Nelson Mandela's cell mate receives cash boost from Newcastle City Council

A South African who shared a prison cell with Nelson Mandela for a year has received a cash boost from Newcastle City Council


A South African who shared a prison cell with Nelson Mandela for a year has received a cash boost from Newcastle City Council to help improve schools in one of the most deprived parts of his native country.

Archie Sibeko, also known as Zola Zembe, is a former freedom fighter who fought to bring about the end of South African apartheid and was arrested and put on trial in 1956 in what became known as the Treason Trial.

He was imprisoned by the South African apartheid regime alongside Nelson Mandela and Oliver Tambo and their fellow treason trialists.

Now living on Tyneside, Mr Zembe is the founder of Tyume Valley Schools (TVS), a voluntary organisation that works with schools in the Tyume Valley area of the Eastern Cape, helping them to improve teaching and learning.

The North East is already twinned with the Eastern Cape and Newcastle honoured Mandela by giving him Freedom of the City in 1986.

With such valuable links, the city council has awarded Mr Zembe £1,000 to help his charity lift the standards of education in a deprived area of South Africa where he was once a schoolboy.

Mr Zembe, who has lived in Tynemouth for many years, says the political change in South Africa has been remarkable since the first free democratic elections 20 years go, but more still needs to be done.

“There have been a lot of changes for the better,” he said. “Most households have access to clean running water and access to school for free.

“But South Africa remains one of the most unequal countries in the world. The Tyume Valley is where I went to school and when I went back to visit with my wife Joyce, my school was horrid. There were no pictures on the wall, there was no proper floor and the children were starving.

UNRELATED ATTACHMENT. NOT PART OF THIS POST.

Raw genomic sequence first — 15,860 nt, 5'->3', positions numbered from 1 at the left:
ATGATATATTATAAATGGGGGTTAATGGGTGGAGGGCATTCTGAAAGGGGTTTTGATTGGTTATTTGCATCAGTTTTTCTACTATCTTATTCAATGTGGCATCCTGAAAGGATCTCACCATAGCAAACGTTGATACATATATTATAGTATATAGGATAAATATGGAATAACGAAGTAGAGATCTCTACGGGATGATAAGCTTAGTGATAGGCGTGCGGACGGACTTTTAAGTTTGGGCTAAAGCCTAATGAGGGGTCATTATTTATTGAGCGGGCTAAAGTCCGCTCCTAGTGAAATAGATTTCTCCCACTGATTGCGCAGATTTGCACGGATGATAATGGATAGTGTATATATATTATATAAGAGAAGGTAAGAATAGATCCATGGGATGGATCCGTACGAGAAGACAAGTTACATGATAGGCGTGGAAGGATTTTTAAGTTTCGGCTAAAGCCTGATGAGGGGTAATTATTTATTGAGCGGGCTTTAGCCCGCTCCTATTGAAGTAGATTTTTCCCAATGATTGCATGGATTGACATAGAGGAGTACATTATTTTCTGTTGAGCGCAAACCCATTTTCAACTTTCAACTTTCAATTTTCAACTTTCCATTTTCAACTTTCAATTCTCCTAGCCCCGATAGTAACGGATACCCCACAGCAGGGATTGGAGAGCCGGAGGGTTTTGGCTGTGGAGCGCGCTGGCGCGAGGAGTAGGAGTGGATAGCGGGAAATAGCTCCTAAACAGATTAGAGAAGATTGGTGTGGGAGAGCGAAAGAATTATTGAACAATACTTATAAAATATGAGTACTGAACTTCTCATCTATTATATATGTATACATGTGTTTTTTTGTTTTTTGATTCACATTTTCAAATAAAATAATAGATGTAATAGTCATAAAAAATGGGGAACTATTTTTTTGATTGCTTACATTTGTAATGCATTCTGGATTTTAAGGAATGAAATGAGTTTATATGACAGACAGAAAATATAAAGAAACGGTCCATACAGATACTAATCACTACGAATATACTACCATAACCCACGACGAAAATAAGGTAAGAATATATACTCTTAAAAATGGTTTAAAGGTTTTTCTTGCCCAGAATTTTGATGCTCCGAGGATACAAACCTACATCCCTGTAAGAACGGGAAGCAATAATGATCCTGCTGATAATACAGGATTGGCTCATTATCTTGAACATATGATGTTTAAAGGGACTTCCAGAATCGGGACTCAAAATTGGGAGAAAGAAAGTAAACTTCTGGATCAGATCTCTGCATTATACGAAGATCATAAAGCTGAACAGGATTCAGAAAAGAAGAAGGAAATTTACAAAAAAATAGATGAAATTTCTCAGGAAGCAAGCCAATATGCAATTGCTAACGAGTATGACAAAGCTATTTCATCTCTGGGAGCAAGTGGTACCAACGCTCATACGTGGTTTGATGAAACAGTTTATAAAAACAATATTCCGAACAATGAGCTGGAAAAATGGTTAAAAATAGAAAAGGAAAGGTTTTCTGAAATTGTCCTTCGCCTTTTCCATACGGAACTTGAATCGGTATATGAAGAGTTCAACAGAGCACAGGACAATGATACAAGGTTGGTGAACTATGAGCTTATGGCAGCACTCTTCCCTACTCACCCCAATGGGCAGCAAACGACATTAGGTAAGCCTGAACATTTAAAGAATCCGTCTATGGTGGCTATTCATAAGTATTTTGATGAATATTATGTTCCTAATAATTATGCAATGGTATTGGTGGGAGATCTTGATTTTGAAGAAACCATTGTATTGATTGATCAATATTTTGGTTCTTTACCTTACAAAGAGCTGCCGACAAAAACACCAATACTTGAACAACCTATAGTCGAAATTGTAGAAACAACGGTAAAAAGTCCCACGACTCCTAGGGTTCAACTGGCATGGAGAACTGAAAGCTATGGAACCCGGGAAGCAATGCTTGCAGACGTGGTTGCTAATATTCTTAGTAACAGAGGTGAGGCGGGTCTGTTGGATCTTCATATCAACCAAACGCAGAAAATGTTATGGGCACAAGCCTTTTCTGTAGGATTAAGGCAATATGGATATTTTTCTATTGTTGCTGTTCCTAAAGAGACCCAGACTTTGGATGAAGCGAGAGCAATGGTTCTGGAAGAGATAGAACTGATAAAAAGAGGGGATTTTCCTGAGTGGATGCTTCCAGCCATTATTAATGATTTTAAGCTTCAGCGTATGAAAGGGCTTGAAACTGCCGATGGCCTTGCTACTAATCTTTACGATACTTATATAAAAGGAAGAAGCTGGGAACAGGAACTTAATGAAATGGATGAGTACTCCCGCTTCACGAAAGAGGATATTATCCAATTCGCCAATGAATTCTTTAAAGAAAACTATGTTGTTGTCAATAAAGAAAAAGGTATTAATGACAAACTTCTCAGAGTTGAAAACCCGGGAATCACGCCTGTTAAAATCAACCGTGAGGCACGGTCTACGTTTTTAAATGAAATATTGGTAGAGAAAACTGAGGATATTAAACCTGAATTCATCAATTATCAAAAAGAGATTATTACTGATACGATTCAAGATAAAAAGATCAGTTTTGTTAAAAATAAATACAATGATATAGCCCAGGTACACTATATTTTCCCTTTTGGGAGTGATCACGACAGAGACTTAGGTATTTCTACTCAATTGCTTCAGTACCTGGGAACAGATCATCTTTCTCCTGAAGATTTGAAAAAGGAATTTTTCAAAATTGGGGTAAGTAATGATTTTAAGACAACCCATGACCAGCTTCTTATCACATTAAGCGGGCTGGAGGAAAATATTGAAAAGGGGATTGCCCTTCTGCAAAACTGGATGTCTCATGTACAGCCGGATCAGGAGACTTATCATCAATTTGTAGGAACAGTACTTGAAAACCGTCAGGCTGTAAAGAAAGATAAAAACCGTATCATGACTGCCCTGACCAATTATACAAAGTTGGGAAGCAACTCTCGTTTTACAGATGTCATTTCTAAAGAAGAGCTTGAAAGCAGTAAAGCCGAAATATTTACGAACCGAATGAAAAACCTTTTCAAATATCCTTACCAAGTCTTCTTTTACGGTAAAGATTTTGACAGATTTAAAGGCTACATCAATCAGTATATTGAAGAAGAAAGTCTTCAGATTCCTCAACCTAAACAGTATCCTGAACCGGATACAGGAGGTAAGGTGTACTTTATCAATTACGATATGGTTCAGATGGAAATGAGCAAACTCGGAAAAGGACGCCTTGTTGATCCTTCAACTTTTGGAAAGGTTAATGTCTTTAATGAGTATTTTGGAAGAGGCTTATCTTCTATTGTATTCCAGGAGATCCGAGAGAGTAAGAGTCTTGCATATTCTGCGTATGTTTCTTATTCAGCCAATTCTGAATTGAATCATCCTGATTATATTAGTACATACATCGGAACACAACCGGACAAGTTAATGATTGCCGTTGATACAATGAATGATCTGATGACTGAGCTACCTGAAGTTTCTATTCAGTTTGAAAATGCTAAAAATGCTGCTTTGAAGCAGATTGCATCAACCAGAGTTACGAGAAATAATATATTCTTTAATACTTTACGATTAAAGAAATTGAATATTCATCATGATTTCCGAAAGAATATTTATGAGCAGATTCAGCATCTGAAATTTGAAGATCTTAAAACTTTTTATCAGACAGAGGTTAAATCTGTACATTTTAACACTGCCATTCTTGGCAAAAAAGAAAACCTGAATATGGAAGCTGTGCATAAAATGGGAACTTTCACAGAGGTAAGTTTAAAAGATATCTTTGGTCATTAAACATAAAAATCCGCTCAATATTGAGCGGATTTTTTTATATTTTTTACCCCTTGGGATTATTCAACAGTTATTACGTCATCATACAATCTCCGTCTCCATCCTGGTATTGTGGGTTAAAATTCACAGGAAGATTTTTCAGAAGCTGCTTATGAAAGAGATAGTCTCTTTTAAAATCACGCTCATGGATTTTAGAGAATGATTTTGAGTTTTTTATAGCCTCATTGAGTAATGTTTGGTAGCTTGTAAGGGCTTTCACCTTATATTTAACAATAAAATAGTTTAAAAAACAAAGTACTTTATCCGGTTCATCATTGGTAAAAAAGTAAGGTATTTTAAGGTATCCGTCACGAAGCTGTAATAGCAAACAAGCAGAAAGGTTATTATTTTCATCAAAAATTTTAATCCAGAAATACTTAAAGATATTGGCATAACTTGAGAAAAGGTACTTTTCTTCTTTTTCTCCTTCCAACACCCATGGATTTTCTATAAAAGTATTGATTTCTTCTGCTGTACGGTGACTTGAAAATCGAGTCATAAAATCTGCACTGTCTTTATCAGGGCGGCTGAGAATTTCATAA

“It was a hot day in December and they didn’t even have water. Joyce had to go to the town and buy a tank so they could filter clean water to drink.

“When I founded TVS in 2004 volunteer teachers from the North East came to South Africa for three weeks at a time to help improve teaching standards in school.

“They gave up their time for free and paid their travelling expenses. That is a big ask, so any money we raise goes a long way to helping pay for these services. I am so grateful to the city council for its continued support of this worthwhile project.”

This year marks the 20th anniversary of the first free democratic elections in South Africa.

An estimated one million South Africans who were born after the end of apartheid will be voting in the first ‘Born Free’ elections today (May 7), which are the first since the death of Nelson Mandela in December.

As well as the city council’s donation, a further £460 has been raised by the region’s business community, including a £150 donation from Peterlee-based Berger Group.

South African-born Richard Swart is managing director of Berger Group and is also chair of the International Committee for the North East Chamber of Commerce.

Scores of business leaders and politicians from South Africa and the North East are currently working together to open up new business opportunities for investment and jobs.

The city council is working with Mr Zembe and his charity on a bid for European funding for a project that will see young people from Newcastle, Tyume Valley and other cities across Europe to work together to open up new cultural opportunities.


David Whetstone
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